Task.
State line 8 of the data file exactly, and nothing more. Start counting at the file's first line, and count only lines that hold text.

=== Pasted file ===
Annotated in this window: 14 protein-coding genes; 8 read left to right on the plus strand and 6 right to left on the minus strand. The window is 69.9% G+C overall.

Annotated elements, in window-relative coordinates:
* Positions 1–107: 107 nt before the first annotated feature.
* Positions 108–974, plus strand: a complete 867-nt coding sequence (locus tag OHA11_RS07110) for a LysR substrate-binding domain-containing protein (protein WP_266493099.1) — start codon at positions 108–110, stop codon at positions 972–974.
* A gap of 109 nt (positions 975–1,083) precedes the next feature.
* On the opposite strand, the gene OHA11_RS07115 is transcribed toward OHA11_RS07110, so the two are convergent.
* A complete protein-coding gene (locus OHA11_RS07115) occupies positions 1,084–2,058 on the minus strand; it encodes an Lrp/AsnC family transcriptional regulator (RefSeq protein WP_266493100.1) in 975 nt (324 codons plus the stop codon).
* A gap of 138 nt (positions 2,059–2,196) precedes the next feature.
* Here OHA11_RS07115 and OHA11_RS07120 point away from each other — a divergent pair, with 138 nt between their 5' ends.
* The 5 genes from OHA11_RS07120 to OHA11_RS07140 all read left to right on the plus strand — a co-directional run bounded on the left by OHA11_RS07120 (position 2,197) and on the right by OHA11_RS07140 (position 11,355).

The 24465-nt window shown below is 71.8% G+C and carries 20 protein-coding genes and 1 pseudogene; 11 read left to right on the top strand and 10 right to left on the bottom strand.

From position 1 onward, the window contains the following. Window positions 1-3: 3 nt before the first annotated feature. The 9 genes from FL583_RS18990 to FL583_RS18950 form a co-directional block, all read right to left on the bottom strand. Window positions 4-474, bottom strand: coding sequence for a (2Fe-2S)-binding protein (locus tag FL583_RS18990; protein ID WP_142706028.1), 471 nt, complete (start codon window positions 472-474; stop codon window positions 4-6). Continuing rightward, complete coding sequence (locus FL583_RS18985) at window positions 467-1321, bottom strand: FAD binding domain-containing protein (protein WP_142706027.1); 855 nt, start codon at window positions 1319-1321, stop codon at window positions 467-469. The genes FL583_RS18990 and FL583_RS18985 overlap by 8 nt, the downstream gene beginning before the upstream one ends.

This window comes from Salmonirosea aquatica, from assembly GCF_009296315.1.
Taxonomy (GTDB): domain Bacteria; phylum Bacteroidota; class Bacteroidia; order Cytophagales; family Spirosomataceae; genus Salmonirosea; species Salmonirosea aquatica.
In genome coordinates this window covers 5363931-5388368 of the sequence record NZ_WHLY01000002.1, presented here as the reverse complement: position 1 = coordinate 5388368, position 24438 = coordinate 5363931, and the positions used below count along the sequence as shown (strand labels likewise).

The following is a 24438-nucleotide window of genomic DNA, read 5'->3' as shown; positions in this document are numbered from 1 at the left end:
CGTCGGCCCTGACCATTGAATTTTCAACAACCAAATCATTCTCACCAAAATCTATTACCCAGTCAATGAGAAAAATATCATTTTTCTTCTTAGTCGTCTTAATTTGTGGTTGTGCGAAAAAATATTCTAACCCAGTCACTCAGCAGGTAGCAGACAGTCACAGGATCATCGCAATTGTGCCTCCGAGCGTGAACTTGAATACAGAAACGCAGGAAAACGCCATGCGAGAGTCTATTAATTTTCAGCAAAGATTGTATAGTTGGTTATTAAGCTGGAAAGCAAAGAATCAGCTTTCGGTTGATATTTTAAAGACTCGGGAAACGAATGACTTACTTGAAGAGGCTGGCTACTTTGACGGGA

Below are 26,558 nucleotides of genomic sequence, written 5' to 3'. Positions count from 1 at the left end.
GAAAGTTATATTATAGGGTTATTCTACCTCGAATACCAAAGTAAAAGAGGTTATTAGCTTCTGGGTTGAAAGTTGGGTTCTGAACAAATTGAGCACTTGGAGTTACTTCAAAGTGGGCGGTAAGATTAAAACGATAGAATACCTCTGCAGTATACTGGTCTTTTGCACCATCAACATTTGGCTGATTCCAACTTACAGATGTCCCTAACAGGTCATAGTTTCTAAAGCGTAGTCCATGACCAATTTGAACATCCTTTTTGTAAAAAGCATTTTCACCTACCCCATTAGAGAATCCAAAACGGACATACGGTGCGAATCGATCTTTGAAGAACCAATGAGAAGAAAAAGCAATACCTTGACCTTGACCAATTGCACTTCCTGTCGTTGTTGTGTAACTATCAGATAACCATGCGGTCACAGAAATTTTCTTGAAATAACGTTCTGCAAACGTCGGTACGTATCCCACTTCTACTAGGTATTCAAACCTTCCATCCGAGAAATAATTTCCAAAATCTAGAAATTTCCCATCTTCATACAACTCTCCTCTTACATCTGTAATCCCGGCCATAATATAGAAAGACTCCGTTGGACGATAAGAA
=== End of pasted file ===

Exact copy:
* A gap of 138 nt (positions 2,059–2,196) precedes the next feature.